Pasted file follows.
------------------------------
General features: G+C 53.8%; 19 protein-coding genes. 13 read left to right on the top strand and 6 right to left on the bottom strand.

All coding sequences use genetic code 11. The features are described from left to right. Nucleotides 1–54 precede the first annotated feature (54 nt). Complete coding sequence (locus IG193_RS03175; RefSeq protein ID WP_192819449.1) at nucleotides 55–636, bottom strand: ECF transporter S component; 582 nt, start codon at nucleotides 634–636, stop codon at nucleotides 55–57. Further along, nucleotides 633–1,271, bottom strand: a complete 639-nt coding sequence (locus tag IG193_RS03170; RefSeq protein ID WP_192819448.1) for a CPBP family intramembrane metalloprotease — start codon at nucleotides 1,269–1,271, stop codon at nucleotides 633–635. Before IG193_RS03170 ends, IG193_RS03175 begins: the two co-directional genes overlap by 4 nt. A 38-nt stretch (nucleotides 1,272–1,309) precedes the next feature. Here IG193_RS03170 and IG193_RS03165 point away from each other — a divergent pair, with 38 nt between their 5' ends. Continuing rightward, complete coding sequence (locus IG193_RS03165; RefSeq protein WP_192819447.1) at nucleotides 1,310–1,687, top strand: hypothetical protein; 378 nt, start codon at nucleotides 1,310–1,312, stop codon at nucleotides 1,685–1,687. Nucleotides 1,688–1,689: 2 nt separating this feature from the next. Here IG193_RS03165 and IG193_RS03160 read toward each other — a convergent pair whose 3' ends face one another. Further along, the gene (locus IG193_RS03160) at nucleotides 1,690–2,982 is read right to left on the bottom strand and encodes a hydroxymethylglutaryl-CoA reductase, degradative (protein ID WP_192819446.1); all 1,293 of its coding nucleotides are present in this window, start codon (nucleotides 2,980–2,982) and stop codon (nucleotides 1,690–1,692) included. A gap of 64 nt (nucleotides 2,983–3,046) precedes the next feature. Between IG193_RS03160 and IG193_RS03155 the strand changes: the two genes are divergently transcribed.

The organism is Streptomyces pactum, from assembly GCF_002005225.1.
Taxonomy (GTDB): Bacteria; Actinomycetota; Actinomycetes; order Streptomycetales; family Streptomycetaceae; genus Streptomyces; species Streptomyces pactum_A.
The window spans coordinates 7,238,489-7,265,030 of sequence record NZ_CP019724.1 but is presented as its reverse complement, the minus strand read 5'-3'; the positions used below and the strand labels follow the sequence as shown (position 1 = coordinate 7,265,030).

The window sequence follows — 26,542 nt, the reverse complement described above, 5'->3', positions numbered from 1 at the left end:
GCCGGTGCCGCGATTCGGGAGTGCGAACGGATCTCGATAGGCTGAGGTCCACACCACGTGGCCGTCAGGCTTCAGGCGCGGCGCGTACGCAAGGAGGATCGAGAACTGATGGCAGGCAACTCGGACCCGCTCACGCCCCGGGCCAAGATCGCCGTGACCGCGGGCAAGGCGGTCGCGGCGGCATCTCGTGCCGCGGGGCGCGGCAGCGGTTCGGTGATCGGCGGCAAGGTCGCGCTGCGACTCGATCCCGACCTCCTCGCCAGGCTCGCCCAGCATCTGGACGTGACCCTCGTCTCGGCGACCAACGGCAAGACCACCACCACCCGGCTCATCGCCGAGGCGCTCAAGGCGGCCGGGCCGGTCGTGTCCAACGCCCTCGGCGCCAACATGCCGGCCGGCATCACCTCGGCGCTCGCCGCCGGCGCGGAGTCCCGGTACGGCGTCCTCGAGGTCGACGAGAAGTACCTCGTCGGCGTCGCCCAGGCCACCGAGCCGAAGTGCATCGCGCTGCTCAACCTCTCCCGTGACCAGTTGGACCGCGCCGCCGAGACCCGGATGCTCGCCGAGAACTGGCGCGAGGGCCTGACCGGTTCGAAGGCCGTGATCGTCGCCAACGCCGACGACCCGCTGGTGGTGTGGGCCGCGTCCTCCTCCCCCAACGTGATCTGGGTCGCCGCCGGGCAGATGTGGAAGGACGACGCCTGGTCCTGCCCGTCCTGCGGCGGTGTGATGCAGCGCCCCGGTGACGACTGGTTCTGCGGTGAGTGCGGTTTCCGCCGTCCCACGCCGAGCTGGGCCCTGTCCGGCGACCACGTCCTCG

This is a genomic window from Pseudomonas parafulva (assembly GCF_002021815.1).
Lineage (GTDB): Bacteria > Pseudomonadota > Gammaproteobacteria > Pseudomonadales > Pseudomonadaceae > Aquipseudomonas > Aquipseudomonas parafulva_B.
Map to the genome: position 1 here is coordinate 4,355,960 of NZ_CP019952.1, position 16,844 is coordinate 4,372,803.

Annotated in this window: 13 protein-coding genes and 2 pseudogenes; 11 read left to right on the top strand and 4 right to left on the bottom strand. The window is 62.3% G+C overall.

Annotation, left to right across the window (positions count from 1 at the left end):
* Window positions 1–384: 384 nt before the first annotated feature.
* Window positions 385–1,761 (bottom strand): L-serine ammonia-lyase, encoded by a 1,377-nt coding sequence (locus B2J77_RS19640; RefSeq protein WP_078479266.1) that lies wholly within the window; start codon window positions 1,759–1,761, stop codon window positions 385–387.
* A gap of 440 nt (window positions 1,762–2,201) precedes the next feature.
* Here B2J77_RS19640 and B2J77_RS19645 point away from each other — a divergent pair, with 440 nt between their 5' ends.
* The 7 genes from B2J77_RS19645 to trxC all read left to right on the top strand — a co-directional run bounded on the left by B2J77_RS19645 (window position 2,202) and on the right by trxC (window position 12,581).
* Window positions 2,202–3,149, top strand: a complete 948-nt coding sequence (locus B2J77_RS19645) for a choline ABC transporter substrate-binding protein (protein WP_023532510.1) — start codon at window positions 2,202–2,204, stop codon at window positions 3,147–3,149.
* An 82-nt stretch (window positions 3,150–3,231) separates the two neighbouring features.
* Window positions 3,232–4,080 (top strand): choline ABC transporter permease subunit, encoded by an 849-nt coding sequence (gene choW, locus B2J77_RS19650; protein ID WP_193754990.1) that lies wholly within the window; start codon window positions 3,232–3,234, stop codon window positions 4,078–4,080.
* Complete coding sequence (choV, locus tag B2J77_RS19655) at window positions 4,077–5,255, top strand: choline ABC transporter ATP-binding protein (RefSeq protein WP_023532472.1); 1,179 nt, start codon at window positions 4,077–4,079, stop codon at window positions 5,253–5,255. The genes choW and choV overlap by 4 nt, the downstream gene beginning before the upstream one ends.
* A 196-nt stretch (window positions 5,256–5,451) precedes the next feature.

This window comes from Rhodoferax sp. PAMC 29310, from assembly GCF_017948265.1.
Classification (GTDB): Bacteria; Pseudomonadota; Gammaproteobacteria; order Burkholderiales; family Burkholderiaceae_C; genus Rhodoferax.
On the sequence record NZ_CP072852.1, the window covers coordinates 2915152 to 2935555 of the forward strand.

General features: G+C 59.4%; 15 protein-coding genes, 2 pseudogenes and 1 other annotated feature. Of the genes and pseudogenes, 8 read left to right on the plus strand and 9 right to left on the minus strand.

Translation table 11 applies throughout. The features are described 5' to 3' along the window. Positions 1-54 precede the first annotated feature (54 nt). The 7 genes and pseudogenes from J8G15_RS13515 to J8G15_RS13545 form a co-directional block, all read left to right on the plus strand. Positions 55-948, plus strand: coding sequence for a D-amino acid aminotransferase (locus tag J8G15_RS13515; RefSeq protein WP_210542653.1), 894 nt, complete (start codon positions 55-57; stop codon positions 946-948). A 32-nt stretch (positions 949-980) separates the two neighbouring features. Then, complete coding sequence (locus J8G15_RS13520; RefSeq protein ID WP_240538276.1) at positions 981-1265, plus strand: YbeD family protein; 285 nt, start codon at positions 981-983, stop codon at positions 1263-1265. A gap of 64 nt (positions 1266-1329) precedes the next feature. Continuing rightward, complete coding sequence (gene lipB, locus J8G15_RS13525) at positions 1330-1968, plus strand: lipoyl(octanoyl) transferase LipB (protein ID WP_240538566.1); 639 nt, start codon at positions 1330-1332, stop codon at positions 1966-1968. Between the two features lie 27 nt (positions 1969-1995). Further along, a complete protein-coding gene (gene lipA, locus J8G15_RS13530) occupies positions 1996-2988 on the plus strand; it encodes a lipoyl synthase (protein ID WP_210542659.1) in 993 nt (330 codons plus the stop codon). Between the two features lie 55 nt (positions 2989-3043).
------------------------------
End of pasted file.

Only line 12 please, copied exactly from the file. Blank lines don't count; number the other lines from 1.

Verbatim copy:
Annotation, left to right across the window (positions count from 1 at the left end):